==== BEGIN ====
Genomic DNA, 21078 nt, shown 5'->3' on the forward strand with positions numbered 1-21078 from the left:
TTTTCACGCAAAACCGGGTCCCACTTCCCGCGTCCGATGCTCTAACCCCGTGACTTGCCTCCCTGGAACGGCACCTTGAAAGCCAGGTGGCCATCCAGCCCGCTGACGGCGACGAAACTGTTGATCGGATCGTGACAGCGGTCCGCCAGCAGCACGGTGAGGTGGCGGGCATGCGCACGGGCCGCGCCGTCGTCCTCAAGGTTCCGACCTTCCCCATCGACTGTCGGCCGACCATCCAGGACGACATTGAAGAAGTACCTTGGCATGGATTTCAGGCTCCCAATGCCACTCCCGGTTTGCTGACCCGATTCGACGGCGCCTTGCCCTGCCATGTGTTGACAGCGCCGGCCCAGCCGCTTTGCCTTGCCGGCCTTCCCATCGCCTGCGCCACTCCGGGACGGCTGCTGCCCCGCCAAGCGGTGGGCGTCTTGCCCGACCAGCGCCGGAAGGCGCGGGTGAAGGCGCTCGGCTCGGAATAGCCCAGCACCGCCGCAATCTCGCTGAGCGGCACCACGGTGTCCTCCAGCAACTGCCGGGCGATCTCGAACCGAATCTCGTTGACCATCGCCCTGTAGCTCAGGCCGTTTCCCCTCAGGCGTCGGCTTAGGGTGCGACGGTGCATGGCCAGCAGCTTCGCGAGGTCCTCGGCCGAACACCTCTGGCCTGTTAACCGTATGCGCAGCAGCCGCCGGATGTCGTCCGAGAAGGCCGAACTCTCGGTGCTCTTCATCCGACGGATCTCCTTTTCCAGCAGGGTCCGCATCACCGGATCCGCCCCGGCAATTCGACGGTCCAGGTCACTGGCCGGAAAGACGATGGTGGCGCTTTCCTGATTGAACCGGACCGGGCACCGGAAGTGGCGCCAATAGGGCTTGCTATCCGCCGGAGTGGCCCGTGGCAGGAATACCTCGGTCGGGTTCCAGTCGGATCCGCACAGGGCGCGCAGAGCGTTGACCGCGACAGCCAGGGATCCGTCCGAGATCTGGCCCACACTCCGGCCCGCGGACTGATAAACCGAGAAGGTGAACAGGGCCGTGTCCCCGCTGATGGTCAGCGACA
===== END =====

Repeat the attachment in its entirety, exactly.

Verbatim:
Genomic DNA, 21078 nt, shown 5'->3' on the forward strand with positions numbered 1-21078 from the left:
TTTTCACGCAAAACCGGGTCCCACTTCCCGCGTCCGATGCTCTAACCCCGTGACTTGCCTCCCTGGAACGGCACCTTGAAAGCCAGGTGGCCATCCAGCCCGCTGACGGCGACGAAACTGTTGATCGGATCGTGACAGCGGTCCGCCAGCAGCACGGTGAGGTGGCGGGCATGCGCACGGGCCGCGCCGTCGTCCTCAAGGTTCCGACCTTCCCCATCGACTGTCGGCCGACCATCCAGGACGACATTGAAGAAGTACCTTGGCATGGATTTCAGGCTCCCAATGCCACTCCCGGTTTGCTGACCCGATTCGACGGCGCCTTGCCCTGCCATGTGTTGACAGCGCCGGCCCAGCCGCTTTGCCTTGCCGGCCTTCCCATCGCCTGCGCCACTCCGGGACGGCTGCTGCCCCGCCAAGCGGTGGGCGTCTTGCCCGACCAGCGCCGGAAGGCGCGGGTGAAGGCGCTCGGCTCGGAATAGCCCAGCACCGCCGCAATCTCGCTGAGCGGCACCACGGTGTCCTCCAGCAACTGCCGGGCGATCTCGAACCGAATCTCGTTGACCATCGCCCTGTAGCTCAGGCCGTTTCCCCTCAGGCGTCGGCTTAGGGTGCGACGGTGCATGGCCAGCAGCTTCGCGAGGTCCTCGGCCGAACACCTCTGGCCTGTTAACCGTATGCGCAGCAGCCGCCGGATGTCGTCCGAGAAGGCCGAACTCTCGGTGCTCTTCATCCGACGGATCTCCTTTTCCAGCAGGGTCCGCATCACCGGATCCGCCCCGGCAATTCGACGGTCCAGGTCACTGGCCGGAAAGACGATGGTGGCGCTTTCCTGATTGAACCGGACCGGGCACCGGAAGTGGCGCCAATAGGGCTTGCTATCCGCCGGAGTGGCCCGTGGCAGGAATACCTCGGTCGGGTTCCAGTCGGATCCGCACAGGGCGCGCAGAGCGTTGACCGCGACAGCCAGGGATCCGTCCGAGATCTGGCCCACACTCCGGCCCGCGGACTGATAAACCGAGAAGGTGAACAGGGCCGTGTCCCCGCTGATGGTCAGCGACA